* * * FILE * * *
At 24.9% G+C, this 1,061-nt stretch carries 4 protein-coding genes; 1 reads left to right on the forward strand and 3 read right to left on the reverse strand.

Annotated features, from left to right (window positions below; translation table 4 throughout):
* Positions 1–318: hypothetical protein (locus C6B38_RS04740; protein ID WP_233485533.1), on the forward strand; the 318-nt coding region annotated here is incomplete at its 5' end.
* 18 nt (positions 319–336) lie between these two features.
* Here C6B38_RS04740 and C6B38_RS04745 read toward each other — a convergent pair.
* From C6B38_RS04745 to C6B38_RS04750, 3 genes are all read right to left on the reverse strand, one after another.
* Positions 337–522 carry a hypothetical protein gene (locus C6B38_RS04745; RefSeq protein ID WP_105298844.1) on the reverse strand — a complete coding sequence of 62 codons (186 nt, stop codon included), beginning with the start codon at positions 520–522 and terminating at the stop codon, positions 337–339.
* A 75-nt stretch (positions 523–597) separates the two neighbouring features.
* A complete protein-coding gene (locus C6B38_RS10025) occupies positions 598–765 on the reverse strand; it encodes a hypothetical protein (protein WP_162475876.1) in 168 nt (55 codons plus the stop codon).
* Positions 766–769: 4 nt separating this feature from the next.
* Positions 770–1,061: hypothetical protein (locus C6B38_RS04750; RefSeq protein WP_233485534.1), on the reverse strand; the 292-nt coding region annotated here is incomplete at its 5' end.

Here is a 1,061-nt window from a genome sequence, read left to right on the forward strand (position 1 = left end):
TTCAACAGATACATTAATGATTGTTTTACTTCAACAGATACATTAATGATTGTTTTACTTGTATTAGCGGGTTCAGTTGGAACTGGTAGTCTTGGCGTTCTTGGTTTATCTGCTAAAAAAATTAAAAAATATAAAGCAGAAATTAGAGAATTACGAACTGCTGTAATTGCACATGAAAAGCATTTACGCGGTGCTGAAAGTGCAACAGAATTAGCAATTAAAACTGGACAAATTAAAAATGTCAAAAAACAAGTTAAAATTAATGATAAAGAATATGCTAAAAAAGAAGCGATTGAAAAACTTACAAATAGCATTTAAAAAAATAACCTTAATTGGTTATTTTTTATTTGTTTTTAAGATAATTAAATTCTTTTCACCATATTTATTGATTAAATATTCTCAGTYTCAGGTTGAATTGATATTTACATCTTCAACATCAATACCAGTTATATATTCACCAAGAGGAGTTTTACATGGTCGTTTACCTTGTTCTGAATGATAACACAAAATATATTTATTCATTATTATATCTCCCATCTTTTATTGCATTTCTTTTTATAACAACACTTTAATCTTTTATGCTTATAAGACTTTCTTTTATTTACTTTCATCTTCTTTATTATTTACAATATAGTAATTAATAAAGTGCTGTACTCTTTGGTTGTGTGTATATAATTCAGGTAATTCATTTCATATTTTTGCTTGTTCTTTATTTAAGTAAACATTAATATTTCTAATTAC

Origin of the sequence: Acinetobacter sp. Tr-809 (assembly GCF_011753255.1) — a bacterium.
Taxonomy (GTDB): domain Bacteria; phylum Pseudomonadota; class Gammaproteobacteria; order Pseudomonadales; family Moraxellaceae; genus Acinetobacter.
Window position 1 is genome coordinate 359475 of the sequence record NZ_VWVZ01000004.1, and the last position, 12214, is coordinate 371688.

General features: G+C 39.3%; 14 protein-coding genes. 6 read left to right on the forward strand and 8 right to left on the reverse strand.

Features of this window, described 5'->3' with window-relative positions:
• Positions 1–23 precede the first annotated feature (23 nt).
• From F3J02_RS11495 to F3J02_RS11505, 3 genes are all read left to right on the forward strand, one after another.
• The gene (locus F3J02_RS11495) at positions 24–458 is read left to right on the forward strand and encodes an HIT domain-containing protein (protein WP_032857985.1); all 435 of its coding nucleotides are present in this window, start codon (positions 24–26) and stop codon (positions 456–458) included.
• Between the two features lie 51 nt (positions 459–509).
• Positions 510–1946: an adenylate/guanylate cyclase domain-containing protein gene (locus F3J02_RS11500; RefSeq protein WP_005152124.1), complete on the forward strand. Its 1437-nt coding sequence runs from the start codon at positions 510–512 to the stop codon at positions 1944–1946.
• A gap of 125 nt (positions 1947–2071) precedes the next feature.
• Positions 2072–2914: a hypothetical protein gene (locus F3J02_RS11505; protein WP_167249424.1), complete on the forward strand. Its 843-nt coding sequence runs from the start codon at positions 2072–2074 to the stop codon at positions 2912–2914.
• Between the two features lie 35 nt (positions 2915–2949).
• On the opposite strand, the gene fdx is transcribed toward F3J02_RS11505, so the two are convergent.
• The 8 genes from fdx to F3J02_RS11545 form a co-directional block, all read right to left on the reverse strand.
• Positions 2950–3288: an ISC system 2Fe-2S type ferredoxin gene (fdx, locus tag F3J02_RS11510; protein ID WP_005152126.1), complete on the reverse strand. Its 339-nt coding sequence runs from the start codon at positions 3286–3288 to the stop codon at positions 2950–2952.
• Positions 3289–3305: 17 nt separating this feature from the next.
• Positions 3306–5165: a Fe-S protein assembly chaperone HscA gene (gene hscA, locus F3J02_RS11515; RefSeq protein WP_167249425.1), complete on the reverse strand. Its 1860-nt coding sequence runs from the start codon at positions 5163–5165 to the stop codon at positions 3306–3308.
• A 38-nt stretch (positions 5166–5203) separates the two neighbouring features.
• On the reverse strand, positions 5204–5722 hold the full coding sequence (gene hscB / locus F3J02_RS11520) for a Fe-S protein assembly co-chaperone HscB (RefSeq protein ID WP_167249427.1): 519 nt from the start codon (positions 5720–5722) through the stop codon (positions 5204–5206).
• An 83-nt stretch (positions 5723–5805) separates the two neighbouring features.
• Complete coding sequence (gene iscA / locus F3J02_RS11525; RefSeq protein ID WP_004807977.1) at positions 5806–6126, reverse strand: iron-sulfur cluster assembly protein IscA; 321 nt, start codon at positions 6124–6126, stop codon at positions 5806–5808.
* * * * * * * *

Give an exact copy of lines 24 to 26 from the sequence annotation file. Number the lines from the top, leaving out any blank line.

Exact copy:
• A gap of 125 nt (positions 1947–2071) precedes the next feature.
• Positions 2072–2914: a hypothetical protein gene (locus F3J02_RS11505; protein WP_167249424.1), complete on the forward strand. Its 843-nt coding sequence runs from the start codon at positions 2072–2074 to the stop codon at positions 2912–2914.
• Between the two features lie 35 nt (positions 2915–2949).